Philander Smith College President Dr. Walter Kimbrough led a discussion last Wednesday on the history of fraternalism in the United States, at a Black History Month event held on the campus of Lehigh University. A significant portion of his talk was dedicated to the culture of hazing in campus organizational initiations, and its adverse effects on student relations with college administration.
Hazing was a practice that began as a way to torture freshmen in college and was then adopted by fraternal organizations, Kimbrough said.
He later shocked the audience with graphic images of hazing-related injuries and several cases of hazing-related deaths.
Kimbrough discussed many of the detrimental effects hazing has on fraternalism in America and the relationship Greek organizations have with their school boards and administration.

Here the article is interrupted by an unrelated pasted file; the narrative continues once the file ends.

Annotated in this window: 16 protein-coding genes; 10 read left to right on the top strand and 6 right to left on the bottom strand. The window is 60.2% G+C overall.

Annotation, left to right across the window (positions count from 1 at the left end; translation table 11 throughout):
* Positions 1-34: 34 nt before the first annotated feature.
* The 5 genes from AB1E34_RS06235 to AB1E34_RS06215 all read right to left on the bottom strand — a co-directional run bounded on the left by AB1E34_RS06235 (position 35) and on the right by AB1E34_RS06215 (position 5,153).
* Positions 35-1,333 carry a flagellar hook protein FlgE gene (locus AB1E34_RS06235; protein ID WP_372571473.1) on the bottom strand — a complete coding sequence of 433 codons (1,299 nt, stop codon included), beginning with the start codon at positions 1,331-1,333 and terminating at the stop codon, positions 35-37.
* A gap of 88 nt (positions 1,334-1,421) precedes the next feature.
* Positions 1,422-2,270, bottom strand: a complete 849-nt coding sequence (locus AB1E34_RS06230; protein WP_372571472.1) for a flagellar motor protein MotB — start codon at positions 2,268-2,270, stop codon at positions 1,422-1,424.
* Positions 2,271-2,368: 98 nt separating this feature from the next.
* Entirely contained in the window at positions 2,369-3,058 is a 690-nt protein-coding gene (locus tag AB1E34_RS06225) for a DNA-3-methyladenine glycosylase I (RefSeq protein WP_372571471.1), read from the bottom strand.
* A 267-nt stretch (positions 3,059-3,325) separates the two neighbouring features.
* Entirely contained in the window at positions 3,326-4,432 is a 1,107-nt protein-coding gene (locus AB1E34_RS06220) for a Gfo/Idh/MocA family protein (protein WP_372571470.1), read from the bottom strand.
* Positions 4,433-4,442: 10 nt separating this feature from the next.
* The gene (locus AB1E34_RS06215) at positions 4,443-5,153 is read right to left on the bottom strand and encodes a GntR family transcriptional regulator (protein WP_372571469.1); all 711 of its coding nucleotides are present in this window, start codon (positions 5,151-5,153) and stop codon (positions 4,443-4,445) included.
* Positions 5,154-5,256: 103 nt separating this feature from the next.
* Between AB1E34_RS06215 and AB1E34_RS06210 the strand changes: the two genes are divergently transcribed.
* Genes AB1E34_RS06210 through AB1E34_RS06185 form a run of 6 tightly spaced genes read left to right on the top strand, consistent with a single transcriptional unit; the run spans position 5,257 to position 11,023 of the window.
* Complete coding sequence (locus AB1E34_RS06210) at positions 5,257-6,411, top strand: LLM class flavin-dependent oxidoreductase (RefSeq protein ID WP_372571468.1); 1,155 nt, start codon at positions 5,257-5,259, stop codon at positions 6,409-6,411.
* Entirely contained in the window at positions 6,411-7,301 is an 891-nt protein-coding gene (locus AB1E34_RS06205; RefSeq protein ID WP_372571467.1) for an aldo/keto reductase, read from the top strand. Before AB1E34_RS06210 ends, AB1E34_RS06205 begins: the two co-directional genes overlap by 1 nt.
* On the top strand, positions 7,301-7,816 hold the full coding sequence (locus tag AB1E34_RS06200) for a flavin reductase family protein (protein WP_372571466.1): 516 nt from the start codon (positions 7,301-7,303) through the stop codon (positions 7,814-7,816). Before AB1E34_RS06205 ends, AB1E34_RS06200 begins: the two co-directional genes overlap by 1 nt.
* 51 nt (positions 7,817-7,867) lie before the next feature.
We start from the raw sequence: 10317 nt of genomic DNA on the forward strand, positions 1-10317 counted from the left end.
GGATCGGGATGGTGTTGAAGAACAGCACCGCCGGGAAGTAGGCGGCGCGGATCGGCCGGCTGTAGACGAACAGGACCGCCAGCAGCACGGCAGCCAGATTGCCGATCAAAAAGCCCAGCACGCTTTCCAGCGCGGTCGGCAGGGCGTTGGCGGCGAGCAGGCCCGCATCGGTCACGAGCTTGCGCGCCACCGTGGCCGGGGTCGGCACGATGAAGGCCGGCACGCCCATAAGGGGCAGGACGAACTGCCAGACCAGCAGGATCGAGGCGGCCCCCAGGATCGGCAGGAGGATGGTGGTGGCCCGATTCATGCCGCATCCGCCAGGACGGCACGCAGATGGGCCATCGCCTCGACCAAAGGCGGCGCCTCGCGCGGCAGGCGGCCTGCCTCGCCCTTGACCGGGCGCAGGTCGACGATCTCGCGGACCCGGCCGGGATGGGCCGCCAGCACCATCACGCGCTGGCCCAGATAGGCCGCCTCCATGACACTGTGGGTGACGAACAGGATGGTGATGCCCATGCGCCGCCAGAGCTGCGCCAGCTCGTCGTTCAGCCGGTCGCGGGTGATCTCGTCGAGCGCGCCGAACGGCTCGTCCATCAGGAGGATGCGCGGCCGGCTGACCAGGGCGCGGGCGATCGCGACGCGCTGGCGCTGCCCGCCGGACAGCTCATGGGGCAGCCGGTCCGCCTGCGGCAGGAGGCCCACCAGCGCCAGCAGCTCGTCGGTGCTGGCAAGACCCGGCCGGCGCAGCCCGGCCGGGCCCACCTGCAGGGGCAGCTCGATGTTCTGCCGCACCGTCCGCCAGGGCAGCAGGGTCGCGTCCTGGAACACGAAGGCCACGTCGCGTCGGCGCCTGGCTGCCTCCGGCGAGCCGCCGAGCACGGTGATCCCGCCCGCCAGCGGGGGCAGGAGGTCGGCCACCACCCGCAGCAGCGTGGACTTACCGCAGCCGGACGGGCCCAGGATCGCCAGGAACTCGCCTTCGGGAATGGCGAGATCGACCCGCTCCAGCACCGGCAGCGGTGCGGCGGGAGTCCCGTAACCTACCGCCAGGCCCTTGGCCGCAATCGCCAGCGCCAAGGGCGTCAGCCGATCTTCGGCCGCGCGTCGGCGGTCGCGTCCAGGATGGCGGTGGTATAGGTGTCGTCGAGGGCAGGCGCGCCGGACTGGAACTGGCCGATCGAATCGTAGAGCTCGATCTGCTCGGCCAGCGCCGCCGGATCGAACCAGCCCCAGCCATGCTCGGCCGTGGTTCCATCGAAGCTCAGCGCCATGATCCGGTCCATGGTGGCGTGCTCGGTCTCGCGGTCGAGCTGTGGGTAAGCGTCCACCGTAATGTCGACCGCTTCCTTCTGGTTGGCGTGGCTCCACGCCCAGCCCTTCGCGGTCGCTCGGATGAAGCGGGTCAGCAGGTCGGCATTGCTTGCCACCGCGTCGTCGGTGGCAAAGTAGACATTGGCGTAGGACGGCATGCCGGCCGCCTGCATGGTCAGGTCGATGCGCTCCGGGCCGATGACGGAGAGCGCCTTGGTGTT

“What are we going to do to foster a good relationship? How do we lessen the tension?” Kimbrough asked.
This is a discussion that, in earnest, needs to be held across the country on college and university campuses. The culture of hazing is not just one that creates friction between students and administration, but amongst the entire student body. Aside from the elitist and separatist themes that emerge from a pledging process involving hazing, the incidents of violence, injury, and some times death have significantly impacted student relations and cooperation on many black college campuses.